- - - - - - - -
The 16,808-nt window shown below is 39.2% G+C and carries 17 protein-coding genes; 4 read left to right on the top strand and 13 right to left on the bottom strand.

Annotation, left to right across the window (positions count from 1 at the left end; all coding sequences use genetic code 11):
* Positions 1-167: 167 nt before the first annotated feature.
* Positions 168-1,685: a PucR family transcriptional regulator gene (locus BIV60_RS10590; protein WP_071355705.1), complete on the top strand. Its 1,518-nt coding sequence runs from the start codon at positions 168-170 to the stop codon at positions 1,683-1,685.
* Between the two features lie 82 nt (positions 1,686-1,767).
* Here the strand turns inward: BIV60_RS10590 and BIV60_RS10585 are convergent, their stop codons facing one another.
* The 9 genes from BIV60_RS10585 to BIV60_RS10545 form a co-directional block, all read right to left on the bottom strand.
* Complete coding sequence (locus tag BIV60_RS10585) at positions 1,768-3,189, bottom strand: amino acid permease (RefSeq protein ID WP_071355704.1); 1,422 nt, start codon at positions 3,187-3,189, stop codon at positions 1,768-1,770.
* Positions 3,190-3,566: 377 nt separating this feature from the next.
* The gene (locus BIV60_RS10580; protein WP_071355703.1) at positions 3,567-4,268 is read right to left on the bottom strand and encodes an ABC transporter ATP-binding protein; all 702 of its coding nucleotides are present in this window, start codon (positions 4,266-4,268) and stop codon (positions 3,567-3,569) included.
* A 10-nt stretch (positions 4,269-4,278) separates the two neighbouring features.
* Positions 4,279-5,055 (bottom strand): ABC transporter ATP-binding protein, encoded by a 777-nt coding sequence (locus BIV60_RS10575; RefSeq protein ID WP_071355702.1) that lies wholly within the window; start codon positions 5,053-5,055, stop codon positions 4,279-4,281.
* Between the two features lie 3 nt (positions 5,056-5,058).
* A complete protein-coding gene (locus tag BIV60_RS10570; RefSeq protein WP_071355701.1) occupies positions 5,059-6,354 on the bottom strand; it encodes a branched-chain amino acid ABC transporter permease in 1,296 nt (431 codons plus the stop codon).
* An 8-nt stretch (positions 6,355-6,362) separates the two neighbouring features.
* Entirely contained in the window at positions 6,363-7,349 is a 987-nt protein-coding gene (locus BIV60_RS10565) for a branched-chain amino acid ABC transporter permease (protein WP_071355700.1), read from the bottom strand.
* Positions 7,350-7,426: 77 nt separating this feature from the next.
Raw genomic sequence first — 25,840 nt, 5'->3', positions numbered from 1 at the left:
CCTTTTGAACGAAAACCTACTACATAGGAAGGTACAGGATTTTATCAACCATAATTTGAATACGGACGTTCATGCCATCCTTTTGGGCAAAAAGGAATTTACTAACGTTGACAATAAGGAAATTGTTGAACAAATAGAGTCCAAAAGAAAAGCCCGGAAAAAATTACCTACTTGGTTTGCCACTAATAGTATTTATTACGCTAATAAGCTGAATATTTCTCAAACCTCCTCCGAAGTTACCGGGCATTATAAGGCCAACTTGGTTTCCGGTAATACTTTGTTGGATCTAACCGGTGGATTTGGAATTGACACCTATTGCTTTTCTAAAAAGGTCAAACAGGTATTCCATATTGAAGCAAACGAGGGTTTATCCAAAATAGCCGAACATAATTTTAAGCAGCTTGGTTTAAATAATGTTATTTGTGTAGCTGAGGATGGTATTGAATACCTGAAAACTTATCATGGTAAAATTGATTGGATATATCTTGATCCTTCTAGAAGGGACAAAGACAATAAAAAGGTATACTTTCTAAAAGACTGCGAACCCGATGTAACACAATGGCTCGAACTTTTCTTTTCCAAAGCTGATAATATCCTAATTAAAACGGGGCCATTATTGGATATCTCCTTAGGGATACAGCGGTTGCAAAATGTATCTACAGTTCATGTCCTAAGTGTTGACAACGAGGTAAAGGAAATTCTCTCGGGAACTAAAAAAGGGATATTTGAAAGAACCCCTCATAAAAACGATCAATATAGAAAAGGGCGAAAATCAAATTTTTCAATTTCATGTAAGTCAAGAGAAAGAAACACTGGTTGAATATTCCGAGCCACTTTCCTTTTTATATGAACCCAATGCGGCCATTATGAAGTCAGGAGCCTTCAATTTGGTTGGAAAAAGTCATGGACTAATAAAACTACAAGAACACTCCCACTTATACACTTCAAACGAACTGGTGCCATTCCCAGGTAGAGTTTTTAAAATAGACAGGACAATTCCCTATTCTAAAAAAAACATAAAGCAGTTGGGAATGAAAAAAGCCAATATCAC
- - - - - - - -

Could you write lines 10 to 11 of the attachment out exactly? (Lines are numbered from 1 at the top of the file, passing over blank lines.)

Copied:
* The gene (locus BIV60_RS10580; protein WP_071355703.1) at positions 3,567-4,268 is read right to left on the bottom strand and encodes an ABC transporter ATP-binding protein; all 702 of its coding nucleotides are present in this window, start codon (positions 4,266-4,268) and stop codon (positions 3,567-3,569) included.
* A 10-nt stretch (positions 4,269-4,278) separates the two neighbouring features.